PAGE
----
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Learn secrets of stronger, healthier trees

SacTree, RWA offer free seminar on 'Young Tree Pruning'

Tree pruning
Proper pruning when a tree is young can help
it grow strong and true. (Photo courtesy
Sacramento Tree Foundation)

Why do some trees survive high winds while others snap like twigs? It often comes down to pruning – not just of the mature tree, but as that tree was developing.

Train your trees to grow strong and true with the help of a new online class presented by the Sacramento Tree Foundation and the Regional Water Authority.

Set for noon Thursday, Feb. 4, “Young Tree Pruning” will present the do’s and don’ts of how to train a tree to be its best. This early pruning is especially important with shade trees, which can provide heat relief and potentially save homeowners energy and money.

Arborist Pamela Sanchez from the Sacramento Tree Association will demonstrate techniques as well as discuss tools and tree’s needs. She’ll concentrate on shade trees, particularly the fast-growing varieties common to Sacramento. (This class doesn’t include fruit tree care.)

“Quick, simple steps you can take now to help your young shade trees grow healthy and beautiful will save you time and money in the future,” according to the RWA. “We’ll teach you how and where to make good cuts and which tools to use.”

This one-hour class is free and open to customers of the local water suppliers that are part of the Regional Water Authority. Advance registration is required.

Register at:

This seminar is part of the RWA’s winter series of water-wise landscaping and educational seminars. Find out more and sign up at: .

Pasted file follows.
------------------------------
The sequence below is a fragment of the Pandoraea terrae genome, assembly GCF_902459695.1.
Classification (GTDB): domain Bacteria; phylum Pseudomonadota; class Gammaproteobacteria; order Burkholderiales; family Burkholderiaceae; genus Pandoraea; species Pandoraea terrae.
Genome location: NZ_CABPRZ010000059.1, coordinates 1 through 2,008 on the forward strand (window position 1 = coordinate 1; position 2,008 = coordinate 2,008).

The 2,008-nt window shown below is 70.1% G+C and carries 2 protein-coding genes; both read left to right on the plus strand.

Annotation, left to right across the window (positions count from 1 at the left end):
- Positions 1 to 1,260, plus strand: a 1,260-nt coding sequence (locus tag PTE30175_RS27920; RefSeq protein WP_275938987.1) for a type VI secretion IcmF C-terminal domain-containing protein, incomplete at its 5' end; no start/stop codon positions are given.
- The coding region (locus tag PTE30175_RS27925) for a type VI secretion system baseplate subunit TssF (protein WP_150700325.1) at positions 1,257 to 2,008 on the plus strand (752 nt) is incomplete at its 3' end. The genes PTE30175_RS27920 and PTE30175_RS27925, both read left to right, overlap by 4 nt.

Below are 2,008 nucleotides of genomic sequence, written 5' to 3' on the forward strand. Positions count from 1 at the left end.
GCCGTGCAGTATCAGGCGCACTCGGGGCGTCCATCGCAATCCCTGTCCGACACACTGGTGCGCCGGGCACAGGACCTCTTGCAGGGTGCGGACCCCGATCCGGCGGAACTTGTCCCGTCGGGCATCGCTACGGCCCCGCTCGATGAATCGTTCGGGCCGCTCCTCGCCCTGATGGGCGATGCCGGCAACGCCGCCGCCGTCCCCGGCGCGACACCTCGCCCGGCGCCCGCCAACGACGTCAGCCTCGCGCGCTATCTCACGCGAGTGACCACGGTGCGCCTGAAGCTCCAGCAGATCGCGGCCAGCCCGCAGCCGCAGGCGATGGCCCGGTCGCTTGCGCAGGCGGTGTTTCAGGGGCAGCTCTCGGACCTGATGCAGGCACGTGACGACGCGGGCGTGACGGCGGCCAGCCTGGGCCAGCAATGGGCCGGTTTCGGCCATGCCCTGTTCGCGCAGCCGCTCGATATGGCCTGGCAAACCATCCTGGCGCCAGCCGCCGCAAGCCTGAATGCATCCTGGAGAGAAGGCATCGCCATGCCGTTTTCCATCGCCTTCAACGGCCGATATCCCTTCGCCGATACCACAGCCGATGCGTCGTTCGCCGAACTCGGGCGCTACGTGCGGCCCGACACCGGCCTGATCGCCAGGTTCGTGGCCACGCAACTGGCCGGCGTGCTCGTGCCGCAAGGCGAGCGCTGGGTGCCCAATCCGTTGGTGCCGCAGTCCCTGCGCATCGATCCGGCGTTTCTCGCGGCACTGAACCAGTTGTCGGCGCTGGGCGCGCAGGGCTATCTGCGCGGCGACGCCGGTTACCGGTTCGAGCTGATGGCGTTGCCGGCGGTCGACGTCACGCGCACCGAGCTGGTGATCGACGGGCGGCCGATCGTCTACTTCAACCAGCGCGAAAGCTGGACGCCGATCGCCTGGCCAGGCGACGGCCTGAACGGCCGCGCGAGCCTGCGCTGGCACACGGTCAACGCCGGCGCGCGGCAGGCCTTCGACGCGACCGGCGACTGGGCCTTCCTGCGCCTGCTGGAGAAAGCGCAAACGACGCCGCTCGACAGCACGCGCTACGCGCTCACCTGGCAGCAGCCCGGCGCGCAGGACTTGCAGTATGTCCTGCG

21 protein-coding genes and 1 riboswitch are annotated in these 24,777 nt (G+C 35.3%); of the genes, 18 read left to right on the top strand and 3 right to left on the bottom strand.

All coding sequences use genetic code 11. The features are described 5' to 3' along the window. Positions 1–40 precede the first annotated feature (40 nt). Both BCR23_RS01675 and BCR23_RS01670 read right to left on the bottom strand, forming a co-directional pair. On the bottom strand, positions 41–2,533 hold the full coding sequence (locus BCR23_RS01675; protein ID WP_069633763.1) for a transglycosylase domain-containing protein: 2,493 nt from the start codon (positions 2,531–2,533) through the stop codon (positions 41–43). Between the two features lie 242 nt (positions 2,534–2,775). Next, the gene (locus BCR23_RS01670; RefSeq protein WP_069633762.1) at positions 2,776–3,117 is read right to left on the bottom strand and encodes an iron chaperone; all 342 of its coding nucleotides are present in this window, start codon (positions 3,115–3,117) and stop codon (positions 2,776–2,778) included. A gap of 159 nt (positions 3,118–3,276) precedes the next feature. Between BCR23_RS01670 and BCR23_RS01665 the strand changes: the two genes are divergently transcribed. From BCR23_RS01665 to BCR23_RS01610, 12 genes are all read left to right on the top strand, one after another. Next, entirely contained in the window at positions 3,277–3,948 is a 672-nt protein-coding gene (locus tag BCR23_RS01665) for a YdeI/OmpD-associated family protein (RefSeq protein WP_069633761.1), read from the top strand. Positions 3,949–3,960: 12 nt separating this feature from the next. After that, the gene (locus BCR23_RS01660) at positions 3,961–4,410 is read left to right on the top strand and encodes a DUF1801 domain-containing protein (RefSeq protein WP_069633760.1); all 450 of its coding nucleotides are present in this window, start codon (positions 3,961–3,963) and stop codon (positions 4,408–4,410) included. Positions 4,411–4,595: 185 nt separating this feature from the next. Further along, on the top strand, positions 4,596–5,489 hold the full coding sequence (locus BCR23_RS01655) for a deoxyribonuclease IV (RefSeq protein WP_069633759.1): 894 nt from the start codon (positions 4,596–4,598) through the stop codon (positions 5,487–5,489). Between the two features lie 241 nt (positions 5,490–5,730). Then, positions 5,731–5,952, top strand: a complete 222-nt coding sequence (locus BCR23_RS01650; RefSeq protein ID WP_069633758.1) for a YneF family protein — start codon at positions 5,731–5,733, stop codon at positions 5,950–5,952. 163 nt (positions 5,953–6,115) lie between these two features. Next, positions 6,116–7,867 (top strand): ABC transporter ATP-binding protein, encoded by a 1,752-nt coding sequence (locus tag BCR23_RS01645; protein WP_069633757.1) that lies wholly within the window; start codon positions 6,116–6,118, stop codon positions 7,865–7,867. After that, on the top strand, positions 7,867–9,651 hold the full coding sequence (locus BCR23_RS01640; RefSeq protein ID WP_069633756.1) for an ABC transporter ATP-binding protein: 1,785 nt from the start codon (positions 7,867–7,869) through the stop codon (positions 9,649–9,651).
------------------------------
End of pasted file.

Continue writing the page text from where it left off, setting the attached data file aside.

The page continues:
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Dig In: Garden checklist for week of Sept. 25

This week's warm break will revive summer crops such as peppers and tomatoes that may still be trying to produce fruit. Pumpkins and winter squash will add weight rapidly.

Be on the lookout for powdery mildew and other fungal diseases that may be enjoying this combination of warm air and moist soil.

* Late September is ideal for sowing a new lawn or re-seeding bare spots.

* Compost annuals and vegetable crops that have finished producing.

* Cultivate and add compost to the soil to replenish its nutrients for fall and winter vegetables and flowers.

* Plant for fall now. The warm soil will get cool-season veggies and flowers off to a fast start.

* Plant onions, lettuce, peas, radishes, turnips, beets, carrots, bok choy, spinach and potatoes directly into the vegetable beds.

* Transplant lettuce, cabbage, broccoli, kale, Brussels sprouts and cauliflower.

* Sow seeds of California poppies, clarkia and African daisies.

* Transplant cool-weather annuals such as pansies, violas, fairy primroses, calendulas, stocks and snapdragons.

* Divide and replant bulbs, rhizomes and perennials.

* Dig up and divide daylilies as they complete their bloom cycle.

* Divide and transplant peonies that have become overcrowded. Replant with "eyes" about an inch below the soil surface.

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